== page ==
Physical therapy and nutrition are often seen as separate, but they are deeply intertwined. To get the most out of physical therapy, especially after an injury or surgery, integrating both is crucial for the best outcome. Nutrition is important to overall health and wellness.
Food fuels the body
During recovery from an injury or surgery, your body is working to heal itself. The activities and exercises you’re doing in physical therapy are designed to help it along. Proper nutrition and food choices should be considered an important part of the rehabilitation process when recovering from an injury or surgery, or dealing with chronic pain.
Protein provides the building blocks for tissue repair and muscle growth when recovering from an injury or surgery. Chicken breast, tuna, skim milk, eggs, tofu, and whey or soy protein powder are good food sources.
Carbohydrates provide energy, help support lymphocyte function, and help support your immune system. Examples of food choices include bran cereal, lentils, chickpeas, pumpkin seeds, potatoes, rice, quinoa, avocados, pears, and apples.
Your body also needs healthy fats to regulate inflammation and to build certain cells. Omega-3 fatty acids such as salmon, cod, tuna, flax seeds, and walnuts help fight inflammation. Fruits and vegetables including berries, tart cherries, beets and pomegranates have anti-inflammatory properties, as well as herbs and spices such as ginger and turmeric.
Micronutrients, such as vitamins and minerals, are also important in healing fractures or surgeries involving bones. Vitamin C, D, and K help to improve bone strength and density. Food sources include citrus, orange juice, tomatoes, broccoli, salmon, trout, tilapia, milk, yogurt, cheese, cottage cheese, leafy greens, and green tea.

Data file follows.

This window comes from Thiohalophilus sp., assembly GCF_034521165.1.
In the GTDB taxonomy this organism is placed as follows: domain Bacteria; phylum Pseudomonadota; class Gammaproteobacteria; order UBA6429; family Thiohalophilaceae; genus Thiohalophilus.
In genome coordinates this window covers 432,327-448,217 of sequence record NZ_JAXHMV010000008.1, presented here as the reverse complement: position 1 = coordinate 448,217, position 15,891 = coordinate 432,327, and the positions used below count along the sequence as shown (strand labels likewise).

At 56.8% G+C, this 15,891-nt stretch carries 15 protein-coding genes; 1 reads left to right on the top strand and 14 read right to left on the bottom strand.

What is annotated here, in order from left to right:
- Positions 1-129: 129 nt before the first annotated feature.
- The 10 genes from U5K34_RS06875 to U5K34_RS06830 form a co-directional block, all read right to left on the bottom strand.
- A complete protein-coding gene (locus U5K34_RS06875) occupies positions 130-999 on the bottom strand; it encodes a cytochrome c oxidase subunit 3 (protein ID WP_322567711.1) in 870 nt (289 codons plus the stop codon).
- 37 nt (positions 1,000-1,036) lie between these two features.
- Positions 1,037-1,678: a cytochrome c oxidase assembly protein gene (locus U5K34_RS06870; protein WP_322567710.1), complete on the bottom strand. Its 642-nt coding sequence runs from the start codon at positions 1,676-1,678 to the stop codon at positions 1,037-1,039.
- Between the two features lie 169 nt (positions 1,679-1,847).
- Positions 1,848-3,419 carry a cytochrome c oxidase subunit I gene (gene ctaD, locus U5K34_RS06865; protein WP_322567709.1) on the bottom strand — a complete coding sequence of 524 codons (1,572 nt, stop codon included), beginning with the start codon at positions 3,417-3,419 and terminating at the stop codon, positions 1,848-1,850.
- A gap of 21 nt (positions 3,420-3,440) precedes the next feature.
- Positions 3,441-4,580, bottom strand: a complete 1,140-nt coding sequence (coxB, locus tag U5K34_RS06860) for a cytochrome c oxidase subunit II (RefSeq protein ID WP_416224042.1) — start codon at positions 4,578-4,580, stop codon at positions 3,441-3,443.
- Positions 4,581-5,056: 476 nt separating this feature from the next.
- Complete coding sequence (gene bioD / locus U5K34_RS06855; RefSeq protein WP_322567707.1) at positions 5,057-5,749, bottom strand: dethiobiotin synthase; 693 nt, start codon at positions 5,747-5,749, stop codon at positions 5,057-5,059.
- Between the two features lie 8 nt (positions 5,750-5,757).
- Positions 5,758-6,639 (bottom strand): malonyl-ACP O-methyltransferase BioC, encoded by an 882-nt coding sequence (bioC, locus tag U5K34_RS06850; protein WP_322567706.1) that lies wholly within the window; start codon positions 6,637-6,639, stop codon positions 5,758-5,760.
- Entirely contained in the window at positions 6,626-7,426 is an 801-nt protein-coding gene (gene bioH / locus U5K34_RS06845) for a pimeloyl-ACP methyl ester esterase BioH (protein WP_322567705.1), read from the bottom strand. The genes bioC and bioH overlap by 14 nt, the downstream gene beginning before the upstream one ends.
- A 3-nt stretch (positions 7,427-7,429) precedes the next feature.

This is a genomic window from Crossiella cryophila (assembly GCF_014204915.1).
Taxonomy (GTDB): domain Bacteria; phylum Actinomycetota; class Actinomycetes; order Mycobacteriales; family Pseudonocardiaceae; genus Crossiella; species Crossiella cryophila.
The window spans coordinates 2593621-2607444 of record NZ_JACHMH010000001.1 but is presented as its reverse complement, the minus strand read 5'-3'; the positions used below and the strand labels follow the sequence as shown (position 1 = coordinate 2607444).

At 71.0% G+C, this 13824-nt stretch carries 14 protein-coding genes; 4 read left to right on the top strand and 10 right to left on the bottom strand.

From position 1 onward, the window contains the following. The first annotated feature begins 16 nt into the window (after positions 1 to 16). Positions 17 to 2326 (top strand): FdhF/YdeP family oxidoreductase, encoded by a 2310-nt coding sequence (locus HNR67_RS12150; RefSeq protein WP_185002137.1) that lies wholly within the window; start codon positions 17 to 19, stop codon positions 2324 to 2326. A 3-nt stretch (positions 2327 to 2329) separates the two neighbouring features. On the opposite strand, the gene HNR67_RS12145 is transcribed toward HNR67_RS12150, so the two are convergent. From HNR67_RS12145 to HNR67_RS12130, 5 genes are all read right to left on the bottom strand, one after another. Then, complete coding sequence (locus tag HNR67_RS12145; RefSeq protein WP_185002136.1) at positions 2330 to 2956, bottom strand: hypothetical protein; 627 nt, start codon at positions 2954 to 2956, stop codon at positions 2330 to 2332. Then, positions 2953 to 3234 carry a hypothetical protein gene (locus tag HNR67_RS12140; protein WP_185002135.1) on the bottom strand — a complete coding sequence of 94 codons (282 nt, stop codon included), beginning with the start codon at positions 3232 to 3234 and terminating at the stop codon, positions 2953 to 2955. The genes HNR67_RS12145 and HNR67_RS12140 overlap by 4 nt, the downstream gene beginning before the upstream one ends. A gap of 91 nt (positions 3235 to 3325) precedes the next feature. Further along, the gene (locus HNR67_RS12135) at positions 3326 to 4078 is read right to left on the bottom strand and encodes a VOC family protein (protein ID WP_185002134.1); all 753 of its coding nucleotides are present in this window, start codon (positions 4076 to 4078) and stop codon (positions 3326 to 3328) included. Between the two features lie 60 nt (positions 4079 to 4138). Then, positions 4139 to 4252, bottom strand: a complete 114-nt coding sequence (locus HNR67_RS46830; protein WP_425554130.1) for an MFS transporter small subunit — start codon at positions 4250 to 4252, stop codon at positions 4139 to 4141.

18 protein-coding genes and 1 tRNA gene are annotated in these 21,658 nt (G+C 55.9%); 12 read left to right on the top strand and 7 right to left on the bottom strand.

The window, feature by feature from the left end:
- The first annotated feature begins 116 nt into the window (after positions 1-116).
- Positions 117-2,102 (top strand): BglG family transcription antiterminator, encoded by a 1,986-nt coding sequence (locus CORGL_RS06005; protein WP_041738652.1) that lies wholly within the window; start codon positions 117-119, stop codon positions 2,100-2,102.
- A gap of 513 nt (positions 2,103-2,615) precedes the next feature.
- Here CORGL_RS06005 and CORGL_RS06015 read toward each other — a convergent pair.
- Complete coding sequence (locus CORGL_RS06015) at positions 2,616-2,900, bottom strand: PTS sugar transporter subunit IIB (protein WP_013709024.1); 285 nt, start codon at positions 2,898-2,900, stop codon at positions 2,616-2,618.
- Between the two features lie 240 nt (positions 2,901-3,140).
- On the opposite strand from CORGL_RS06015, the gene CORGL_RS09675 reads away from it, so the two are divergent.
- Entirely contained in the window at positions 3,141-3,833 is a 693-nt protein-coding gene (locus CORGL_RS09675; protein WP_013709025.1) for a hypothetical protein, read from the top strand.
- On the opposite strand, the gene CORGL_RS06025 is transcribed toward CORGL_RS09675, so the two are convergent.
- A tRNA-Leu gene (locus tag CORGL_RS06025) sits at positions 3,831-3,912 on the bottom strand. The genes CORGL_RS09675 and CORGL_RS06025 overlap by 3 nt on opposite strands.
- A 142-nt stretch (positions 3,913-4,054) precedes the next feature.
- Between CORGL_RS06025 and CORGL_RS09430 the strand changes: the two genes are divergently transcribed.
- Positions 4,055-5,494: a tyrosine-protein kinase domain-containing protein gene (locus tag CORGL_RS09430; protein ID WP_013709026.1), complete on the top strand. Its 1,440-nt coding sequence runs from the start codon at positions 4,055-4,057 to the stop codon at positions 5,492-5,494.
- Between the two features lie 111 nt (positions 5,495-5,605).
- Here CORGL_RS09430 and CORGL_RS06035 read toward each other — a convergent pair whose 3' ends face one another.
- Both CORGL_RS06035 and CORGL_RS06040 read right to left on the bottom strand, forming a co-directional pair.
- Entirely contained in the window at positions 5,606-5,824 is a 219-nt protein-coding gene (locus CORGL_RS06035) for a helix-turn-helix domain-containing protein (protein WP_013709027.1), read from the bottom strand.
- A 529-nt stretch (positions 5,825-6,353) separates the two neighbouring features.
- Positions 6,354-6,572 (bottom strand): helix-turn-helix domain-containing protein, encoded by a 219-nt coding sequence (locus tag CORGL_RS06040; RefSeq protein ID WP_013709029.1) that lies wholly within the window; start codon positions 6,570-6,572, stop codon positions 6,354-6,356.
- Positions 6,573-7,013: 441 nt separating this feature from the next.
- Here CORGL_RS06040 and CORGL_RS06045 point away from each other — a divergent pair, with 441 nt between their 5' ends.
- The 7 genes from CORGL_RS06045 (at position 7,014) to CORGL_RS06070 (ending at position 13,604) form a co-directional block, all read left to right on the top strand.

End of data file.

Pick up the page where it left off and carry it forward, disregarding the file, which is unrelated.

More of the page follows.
Nutrition is an important component of overall health and wellness
Diet can play a role in managing inflammation, maintaining energy levels, and supporting the immune system. Many lingering injuries, slow healing from surgery, or chronic pain issues could be improved by eating a diet consisting of foods that help promote optimal tissue healing and muscle growth.
How can a physical therapist help with nutrition?
Physical therapists not only provide physical therapy treatment, but also include nutritional education as part of your overall treatment plan.
- PTs can screen for potential nutritional deficiencies or imbalances that may impact your progress in physical therapy or your overall health. This might involve screening for malnutrition, sarcopenia (muscle loss), or assessing dietary habits affecting energy levels, healing, or muscle building.
- Your PT can educate you on the importance of nutrition for various aspects of rehabilitation and recovery. This includes explaining how specific nutrients like protein, vitamins, and minerals as previously mentioned contribute to tissue repair, muscle building, energy production, and pain management.
- PTs can offer general guidance on healthy eating patterns, portion control, and choosing nutrient-rich foods to support reaching your specific physical therapy goals.
- PTs recognize that overall health and well-being involve numerous factors, including proper nutrition. They can encourage you to adopt healthy lifestyle habits that include a balanced diet alongside regular exercise and proper sleep hygiene.
Finally, if necessary, your physical therapist can refer you to and collaborate with a registered dietician or other qualified healthcare professionals for assistance in dealing with complex nutritional needs or recommending specific dietary changes.
By combining the power of physical therapy and nutrition, you can achieve your recovery goals faster, have a better overall treatment outcome, and feel your best! If you’d like additional information or have questions about nutrition education, your Northern Rehab physical therapist is a great person to ask!